What the 2022 midterm election outcome could mean for equities and how investors can benefit from bipartisanship.
If you’ve been listening to political pundits lately, the 2022 midterm election results may seem a foregone conclusion. Republicans appear highly likely to win one or both houses of Congress given Democrats’ narrow control of the legislative branch and President Biden’s declining approval rating amid economic uncertainty.
Whether Republicans prevail or in the unlikely event that Democrats retain control, the implications could be significant for markets and key equity sectors, including tech, health care and industrials. So let’s take a look at the election scenarios and how investors should consider preparing.
From where we sit today, the midterms appear likely to break in favor of Republicans in one or both chambers. Here’s why:
- History doesn’t always favor the political party in power. Going back to 1922, the party of the sitting president has lost, on average, 30 seats in the House and four in the Senate in midterms. Even if Democrats perform better than the historical averages would suggest, their narrow control of both chambers of Congress means they could still easily lose both bodies.
- President Biden’s approval rating has fallen from 56% at the start of his term to below 40% in May, the lowest of his presidency. This is important because presidential approval ratings are often seen as referendums on down-ballot candidates in the president’s party.
- Economic uncertainty may impact voter preferences. In their midyear economic outlook, Morgan Stanley's research team forecasts 2022 GDP growth slowing to 2.6%, from 5.7% in 2021. That combined with inflation reaching multidecade highs and tightening financial conditions, could create significant headwinds for Democratic incumbents.
If Republicans win one or both chambers, investors may want to brace for more gridlock—whether between a GOP-controlled legislative branch and a Democratic White House or within a split Congress. Such divided-government scenarios could make it harder to implement major spending initiatives or policy changes over the next two years.
Of course, a lot can happen between now and election day. As my colleagues in Morgan Stanley Research recently noted, when planning ahead, investors should leave room for scenarios that go against current consensus—in this case, the unlikely event that Democrats retain control of Congress. If that comes to pass, it would create the smoothest path to legislation likely to impact the broader U.S. equity market, such as additional fiscal stimulus.
The likely result: a more divided government and increased gridlock between the legislative and executive branches.
Even in a more divided government, there could be room for bipartisan cooperation on a number of key policy priorities, with the potential to create new opportunities and risks for investors over the next two years or more. My team and I in Morgan Stanley’s Global Investment Office suggest watching these four areas, in particular:
- Increased defense spending: Look for bipartisan agreement on potential hikes in federal military spending, as the U.S. seeks to catch up with foreign adversaries. From 2000 to 2020, China boosted annual defense spending by 513%, while U.S. spending rose just 64%, spurring the Biden administration to cite Chinese military growth as a new benchmark for future U.S. military spending. Watch the performance of U.S. aerospace and defense stocks, which have a strong positive correlation with U.S. defense outlays.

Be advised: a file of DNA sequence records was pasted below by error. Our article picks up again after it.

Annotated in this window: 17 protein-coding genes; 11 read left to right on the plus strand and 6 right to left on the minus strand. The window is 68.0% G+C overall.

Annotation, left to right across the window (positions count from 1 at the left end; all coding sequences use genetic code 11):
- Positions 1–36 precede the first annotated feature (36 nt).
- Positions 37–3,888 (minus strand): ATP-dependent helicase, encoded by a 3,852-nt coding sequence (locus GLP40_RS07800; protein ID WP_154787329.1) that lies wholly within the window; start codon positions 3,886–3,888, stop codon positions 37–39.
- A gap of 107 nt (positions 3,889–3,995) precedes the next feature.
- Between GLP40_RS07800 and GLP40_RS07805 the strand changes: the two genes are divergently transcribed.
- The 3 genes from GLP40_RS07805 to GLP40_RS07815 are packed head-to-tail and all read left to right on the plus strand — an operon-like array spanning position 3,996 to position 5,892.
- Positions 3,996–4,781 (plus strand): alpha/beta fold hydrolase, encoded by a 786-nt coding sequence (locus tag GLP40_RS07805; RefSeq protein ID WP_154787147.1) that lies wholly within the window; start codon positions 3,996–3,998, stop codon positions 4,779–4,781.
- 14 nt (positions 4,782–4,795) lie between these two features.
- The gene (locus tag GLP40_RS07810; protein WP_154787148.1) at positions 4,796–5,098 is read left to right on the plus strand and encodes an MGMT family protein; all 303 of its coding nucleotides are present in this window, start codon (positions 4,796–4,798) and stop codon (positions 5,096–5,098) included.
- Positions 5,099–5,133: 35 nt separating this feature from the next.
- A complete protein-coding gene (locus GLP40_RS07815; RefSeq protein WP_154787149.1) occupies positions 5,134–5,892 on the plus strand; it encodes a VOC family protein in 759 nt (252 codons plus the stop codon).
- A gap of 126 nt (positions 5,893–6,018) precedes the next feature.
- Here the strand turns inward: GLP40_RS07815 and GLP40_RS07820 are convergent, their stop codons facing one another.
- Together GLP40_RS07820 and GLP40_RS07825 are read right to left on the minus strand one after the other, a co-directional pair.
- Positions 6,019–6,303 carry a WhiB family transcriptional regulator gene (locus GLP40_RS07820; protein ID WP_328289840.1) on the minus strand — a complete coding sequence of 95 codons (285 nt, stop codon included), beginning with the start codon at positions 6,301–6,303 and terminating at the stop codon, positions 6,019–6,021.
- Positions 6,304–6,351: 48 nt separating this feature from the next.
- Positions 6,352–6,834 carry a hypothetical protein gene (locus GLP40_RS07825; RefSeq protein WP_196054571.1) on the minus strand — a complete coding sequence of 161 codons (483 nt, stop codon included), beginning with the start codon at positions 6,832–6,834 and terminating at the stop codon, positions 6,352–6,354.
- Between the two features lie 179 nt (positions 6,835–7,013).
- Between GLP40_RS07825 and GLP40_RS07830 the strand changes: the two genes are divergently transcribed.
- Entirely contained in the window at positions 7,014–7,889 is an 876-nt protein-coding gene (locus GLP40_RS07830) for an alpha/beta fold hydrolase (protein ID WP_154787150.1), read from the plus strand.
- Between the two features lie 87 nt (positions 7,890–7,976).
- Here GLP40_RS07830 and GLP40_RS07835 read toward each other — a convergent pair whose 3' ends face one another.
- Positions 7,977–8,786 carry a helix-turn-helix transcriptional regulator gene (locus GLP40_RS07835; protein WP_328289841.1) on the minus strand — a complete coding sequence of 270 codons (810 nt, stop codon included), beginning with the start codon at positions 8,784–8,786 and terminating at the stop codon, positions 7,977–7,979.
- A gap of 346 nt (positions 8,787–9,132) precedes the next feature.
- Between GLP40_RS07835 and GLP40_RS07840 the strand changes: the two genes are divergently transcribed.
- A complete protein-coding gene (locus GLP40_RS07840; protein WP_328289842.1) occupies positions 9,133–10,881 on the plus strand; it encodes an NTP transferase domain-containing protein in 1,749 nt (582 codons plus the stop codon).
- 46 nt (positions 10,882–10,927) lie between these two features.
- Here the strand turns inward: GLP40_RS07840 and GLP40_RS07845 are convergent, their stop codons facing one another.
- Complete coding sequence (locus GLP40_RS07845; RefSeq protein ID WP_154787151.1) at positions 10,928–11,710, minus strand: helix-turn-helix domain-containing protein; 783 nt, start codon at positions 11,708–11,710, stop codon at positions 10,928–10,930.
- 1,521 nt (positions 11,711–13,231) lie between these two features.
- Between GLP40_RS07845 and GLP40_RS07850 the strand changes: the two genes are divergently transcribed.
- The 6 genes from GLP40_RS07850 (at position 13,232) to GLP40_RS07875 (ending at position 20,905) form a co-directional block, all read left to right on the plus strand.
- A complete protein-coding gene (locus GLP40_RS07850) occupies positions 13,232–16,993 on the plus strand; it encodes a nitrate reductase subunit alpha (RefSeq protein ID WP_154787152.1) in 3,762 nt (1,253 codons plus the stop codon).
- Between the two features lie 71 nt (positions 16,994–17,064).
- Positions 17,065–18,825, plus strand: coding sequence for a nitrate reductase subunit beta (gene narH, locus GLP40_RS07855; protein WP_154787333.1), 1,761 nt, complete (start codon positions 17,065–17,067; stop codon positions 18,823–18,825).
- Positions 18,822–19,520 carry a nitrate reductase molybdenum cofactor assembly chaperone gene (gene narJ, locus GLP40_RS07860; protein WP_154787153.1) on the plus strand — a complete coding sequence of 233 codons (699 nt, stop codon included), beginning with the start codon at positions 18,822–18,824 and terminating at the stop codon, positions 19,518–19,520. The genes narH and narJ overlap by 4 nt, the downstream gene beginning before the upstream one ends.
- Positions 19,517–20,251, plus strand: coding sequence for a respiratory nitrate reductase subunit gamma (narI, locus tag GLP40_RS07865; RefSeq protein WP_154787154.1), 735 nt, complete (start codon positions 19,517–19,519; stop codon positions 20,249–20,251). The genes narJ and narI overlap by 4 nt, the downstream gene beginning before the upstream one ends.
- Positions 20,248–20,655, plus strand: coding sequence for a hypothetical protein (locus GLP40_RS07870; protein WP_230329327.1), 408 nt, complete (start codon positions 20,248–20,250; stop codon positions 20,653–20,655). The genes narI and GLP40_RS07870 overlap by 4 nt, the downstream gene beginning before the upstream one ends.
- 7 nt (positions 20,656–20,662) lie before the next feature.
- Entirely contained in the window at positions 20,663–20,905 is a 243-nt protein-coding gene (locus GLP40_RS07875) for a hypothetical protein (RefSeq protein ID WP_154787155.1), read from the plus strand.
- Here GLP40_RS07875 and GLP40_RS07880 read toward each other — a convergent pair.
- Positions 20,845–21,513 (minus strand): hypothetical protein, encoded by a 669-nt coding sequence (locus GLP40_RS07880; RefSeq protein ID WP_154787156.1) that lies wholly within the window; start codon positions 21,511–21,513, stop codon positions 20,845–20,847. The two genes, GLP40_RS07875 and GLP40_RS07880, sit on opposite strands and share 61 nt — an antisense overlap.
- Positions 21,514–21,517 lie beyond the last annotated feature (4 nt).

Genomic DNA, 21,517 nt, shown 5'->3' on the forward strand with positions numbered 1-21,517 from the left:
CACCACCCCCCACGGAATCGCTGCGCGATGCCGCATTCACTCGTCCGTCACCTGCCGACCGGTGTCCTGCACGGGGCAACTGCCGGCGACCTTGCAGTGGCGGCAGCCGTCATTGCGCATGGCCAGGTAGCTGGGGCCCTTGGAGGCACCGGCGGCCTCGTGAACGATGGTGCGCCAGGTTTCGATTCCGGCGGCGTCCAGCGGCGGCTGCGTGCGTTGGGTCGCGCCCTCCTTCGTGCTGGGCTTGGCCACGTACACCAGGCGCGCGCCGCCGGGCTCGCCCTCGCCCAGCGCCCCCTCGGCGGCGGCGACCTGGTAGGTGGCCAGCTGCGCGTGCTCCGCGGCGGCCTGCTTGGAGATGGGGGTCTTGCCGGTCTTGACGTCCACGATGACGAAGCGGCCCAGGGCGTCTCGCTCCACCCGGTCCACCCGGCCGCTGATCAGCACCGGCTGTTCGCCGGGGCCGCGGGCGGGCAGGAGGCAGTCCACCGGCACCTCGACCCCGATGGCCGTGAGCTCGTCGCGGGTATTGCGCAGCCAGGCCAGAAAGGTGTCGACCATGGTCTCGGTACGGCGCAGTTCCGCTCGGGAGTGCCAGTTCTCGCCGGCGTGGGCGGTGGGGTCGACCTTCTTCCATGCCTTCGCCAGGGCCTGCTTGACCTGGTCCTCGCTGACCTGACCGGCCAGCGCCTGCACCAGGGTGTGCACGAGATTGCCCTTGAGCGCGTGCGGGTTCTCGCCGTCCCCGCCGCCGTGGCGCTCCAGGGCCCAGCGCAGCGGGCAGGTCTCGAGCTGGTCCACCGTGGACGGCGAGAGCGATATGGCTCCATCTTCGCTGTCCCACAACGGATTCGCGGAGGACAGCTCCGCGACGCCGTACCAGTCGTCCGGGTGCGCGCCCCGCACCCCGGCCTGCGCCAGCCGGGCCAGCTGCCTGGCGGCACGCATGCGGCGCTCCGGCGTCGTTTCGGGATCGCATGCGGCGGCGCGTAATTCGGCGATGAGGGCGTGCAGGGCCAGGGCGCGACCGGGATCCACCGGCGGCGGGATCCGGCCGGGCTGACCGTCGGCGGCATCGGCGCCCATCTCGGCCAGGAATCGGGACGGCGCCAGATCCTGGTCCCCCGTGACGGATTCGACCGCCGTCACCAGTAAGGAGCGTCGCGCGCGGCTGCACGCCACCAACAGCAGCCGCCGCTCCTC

- Robust cybersecurity investment: A dramatic ramp-up in cybersecurity threats from abroad, including China, Russia and North Korea, is heightening U.S. government vigilance. Morgan Stanley expects federal spending on cybersecurity to increase over time as cyber-related threats mount, creating a bullish environment for cybersecurity stock valuations.
- Supply-chain “reshoring”: Concerns about inflation-fueling supply disruptions are adding momentum to a broader trend of returning, or “reshoring,” manufacturing to the U.S. Federal efforts to strengthen domestic production are expected to grow. In 2022 and 2023 alone, Morgan Stanley researchers expects capital investment in U.S. factories to increase 7.5%. U.S. semiconductor companies, in particular, could benefit from federal legislation that would incentivize more manufacturing at home.
- Prescription drug-price reform: The rising number of Medicare enrollees and continued negative sentiment surrounding out-of-pocket drug costs have put the issue of drug-price reform in the spotlight recently. Though potential reforms are currently driven by Democrats, politicians on both sides of the aisle could potentially push for legislation to curb drug prices, which could pressure the valuations of pharmaceutical stocks. Despite these potential headwinds, pharmaceutical earnings multiples are near their lowest level since 1990 relative to the S&P 500 Index, and we believe the sector’s relative cheapness could create buying opportunities among select names.
Find out more in Morgan Stanley’s report “US Policy Pulse, 2022 Midterm Preview: Changing Horse Midstream.” Or listen to a short audio version of this report. Your Morgan Stanley Financial Advisor can help you understand how you may want to position your portfolio for a new policymaking environment.
- If the federal government becomes more politically divided following the 2022 midterm elections, how could it affect the equity market and my portfolio?
- Could bipartisan cooperation on key policy priorities create investment opportunities that align with my long-term financial goals?